Myanmar’s electrical power challenge was under the spotlight at a recent seminar, a challenge many Myanmar citizens understand on a practical level day to day.
The challenges and opportunities were discussed at the International Symposium on Energy Policy Development at Nay Pyi Taw on February 6, according to a press release sent by the organisers Economic Research Institute for ASEAN and East Asia on February 18.
The organizers were the Ministry of Economy, Trade and Industry, the Government of Japan, the National Energy Management Committee of the Government of Myanmar, the University of Tokyo, and the Overseas Human Resources and Industry Development Association, in cooperation with ERIA. Specifically, this event looked at recent developments in the global energy arena, particularly in ASEAN, and discussed five possible energy policy directions by Myanmar.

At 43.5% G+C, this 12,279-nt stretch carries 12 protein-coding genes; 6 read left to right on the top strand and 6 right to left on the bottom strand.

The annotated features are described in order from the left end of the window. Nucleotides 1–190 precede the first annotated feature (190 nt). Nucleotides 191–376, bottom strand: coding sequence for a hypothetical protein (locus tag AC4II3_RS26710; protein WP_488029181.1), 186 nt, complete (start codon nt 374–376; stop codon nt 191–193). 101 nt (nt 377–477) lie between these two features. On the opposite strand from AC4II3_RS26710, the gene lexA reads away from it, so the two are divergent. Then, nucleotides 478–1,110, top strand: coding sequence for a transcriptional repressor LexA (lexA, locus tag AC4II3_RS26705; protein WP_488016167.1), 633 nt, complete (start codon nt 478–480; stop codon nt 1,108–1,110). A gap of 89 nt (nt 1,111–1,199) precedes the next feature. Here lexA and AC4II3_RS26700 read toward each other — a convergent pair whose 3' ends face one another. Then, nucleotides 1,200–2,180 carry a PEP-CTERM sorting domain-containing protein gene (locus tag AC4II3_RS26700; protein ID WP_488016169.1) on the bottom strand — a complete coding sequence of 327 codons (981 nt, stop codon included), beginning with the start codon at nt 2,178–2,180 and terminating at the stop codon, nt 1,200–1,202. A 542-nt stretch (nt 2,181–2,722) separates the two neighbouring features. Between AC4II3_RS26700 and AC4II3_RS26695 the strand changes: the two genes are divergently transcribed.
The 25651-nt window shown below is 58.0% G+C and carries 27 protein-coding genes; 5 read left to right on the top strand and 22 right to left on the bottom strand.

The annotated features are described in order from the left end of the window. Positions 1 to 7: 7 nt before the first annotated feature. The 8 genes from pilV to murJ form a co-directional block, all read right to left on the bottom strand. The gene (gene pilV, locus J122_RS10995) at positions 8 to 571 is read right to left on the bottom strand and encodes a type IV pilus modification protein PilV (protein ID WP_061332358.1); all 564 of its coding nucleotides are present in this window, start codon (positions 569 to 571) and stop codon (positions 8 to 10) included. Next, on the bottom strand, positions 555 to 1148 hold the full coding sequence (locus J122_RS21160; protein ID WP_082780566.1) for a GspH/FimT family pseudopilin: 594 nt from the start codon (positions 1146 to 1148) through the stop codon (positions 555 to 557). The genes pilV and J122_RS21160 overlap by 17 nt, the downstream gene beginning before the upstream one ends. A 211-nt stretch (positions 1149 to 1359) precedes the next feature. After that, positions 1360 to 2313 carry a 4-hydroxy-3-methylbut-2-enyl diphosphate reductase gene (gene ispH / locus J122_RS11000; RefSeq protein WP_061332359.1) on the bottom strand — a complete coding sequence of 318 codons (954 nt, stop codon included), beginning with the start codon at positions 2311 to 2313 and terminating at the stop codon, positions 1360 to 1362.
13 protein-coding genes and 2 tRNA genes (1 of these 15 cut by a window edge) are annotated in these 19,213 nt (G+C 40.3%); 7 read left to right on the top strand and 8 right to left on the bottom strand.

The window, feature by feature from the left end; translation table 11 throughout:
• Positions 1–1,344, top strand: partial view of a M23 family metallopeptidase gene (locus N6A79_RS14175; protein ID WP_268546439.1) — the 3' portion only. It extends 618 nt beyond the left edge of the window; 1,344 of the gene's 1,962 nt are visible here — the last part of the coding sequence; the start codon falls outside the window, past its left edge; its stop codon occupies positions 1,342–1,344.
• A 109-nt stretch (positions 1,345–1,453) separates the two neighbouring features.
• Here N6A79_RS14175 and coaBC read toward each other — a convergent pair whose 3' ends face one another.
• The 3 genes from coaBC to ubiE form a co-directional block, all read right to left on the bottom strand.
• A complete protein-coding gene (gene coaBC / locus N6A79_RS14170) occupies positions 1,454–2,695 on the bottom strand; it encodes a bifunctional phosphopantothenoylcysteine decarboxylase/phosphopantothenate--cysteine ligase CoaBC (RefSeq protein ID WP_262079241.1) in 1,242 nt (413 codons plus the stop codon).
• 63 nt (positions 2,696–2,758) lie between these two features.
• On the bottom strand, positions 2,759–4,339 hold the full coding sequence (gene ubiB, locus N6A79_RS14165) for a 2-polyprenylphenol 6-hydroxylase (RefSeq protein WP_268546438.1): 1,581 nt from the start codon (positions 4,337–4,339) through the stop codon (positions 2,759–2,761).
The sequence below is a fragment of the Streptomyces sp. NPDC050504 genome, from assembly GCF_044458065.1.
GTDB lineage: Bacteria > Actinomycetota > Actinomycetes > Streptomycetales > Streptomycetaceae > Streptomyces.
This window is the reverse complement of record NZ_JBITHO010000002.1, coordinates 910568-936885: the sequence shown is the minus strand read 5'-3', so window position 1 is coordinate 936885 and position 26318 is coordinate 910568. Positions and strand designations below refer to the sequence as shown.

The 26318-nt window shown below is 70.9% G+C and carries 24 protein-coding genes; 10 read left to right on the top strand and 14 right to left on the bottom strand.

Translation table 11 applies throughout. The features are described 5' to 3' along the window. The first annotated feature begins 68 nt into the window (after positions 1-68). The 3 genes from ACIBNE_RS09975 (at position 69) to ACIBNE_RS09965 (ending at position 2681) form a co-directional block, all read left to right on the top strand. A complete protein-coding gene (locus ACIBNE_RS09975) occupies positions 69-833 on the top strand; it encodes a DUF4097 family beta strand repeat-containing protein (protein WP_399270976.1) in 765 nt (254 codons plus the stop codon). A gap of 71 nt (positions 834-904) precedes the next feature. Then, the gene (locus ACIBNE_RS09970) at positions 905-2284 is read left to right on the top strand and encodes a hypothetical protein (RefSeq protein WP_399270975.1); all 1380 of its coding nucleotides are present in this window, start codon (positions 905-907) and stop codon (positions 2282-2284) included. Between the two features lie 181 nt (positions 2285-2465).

U Zay Yar Aung, Minister of Energy and chairman of the NEMC, outlined the energy security challenges and the importance of rural electrification to accelerate economic growth.
Only about 33 percent of Myanmar’s households are wired up to the largely antiquated national electrical grid and for those who are linked up power cuts are common.
To achieve energy security, Myanmar must aggressively explore new supply sources and technology, and progressively integrate rural energy markets and infrastructure, U Zay Yar Aung said.
In the second half of the symposium, participants from various energy-related ministries presented policy proposals on energy technology and human resource development, electricity pricing, energy efficiency, energy market, and rural electrification based on six energy policy workshops held in September 2014-January 2015.